> > Yes, this is what I was expecting. So now extent status tree is
> > inconsistent with the on-disk allocation info because the block 11 is
> > already allocated on disk but recorded as unallocated in the extent status
> > tree.
> 
> Yes! There is an inconsistency here, but do_writepages finds that the
> writeback returns -ENOMEM and keeps retrying until it succeeds, at which
> point the above inconsistency does not exist.

Well, do_writepages() will not retry if wbc->sync_mode == WB_SYNC_NONE. So
the inconsistency can stay for a long time.

> > If the similar problem happened say when we punch a hole into a middle of a
> > written extent and so block on disk got freed but extent status tree would
> > still record it as allocated, user would be able to access freed block thus
> > potentially exposing sensitive data.
> 
> ext4_punch_hole
>   // remove extents in extents status tree
>   ext4_es_remove_extent
>   // remove extents tree on disk
>   ext4_ext_remove_space
> 
> In this scenario, we always try to delete the extents in the in-memory
> extents status tree first, and then delete the extents tree on disk. So
> even if we fail in deleting extents in memory, there is no inconsistency,
> am I missing something?

No, you are right, this case is safe. Still I suspect inconsistencies with
extent status tree can cause more problems and possibly stale data
exposure.

> > >      -- if success insert block 11 to extent status tree
> > >        [0/11) 576460752303423487 (U,D,R) + (Newly allocated)[11/1) 35328 (W)
> > > + [12/4) 549196775151 (U,D,R)
> > > 
> > > U: UNWRITTEN
> > > D: DELAYED
> > > W: WRITTEN
> > > R: REFERENCED
> > > ```
> > > 
> > > When we fail to allocate a new extent, we don't map buffer and we don't do
> > > io_submit, so why is the extent tree in memory inconsistent with the one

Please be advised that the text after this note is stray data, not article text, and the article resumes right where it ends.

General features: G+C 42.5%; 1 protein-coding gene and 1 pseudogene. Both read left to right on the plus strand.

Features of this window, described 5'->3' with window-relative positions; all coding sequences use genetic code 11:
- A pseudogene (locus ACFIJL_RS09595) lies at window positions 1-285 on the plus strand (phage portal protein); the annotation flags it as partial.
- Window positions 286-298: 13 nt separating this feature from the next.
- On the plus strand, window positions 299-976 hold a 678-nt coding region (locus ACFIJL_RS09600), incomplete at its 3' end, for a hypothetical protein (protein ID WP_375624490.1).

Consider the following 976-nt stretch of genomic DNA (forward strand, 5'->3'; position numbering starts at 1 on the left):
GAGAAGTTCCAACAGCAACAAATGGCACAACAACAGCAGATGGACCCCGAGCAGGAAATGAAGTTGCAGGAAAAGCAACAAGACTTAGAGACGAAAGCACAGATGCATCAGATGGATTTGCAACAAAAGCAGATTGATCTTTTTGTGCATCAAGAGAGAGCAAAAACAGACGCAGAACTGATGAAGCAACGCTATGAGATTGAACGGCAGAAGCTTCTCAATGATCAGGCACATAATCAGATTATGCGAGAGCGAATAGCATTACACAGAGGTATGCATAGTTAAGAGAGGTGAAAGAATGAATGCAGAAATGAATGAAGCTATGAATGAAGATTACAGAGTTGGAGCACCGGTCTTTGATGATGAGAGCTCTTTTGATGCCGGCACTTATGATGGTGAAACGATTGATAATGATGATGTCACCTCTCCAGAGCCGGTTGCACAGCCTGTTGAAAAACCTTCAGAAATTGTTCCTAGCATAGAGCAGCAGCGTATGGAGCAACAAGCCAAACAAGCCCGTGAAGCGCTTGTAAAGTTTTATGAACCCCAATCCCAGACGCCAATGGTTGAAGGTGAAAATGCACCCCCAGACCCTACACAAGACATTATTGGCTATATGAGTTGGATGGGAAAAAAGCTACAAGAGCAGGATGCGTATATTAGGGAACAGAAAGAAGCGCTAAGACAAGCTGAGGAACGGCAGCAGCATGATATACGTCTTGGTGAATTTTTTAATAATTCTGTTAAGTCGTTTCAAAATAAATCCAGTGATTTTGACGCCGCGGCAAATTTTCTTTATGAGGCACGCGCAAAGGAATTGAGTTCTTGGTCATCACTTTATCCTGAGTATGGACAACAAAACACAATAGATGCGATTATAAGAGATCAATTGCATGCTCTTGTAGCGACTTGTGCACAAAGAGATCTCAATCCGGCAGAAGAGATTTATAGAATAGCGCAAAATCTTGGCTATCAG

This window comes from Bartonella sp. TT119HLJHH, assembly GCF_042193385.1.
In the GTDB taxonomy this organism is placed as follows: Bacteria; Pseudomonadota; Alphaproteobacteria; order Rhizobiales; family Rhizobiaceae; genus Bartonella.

> > > stored on disk? Am I missing something?
> > > 
> > > I would appreciate it if you could explain under what cases and what kind of
> > > data corruption issues can be caused.
> > See above.
> > 
> > > > And this should also fix the problem you've hit because in case of
> > > > allocation failure we may just end up with removed extent from the extent
> > > > status tree and thus we refetch info from the disk and find out blocks are
> > > > already allocated.
> > > Reloading extent tree from disk I don't quite understand here, how do we
> > > handle reserved blocks? could you explain it in more detail?
> > > 
> > > Logically, I think it is still necessary to update i_reserved_data_blocks
> > > only after a successful allocation. This is also done in
> > > ext4_ext_map_blocks().
> > I guess there is some misunderstanding here. Both with
> > ext4_ext_map_blocks() and ext4_ind_map_blocks() we end up updating
> > i_reserved_data_blocks only after the blocks are successfully allocated and
> > inserted in the respective data structure but *before* updating extent
> > status tree. If extent status tree operation fails, we currently get
> > inconsistency between extent status tree and on-disk info in both cases
> > AFAICS. Am I missing something?
> 
> Yes, our code is indeed designed to only update the number of reserved
> blocks after the block allocation is complete. We have different
> treatment for extent based file and non-extent based file in commit
> 5f634d064c70 ("ext4: Fix quota accounting error with fallocate").
> 
> For extent based file, we update the number of reserved blocks before the
> "got_allocated_blocks" tag after the blocks are successfully allocated in
> ext4_ext_map_blocks().
> 
> For the non-extent based file we update the number of reserved blocks
> after ext4_ind_map_blocks() is executed, which leads to the problem that
> when we call ext4_ind_map_blocks() to create a block, it does not always
> create a block.  For example, if the extents status tree we encountered
> earlier does not match the extents tree on disk, this is of course a
> problem in itself, but in terms of code logic, updating the number of
> reserved blocks as ext4_ext_map_blocks() does can prevent us from trying
> to create a block and not creating it, resulting in an incorrect number
> of reserved blocks.

I see, thanks for explanation! Indeed it may be good to cleanup this code
so that indirect block and extent based inodes are handled in the same way.

								Honza
-- 
Jan Kara <jack@...e.com>
SUSE Labs, CR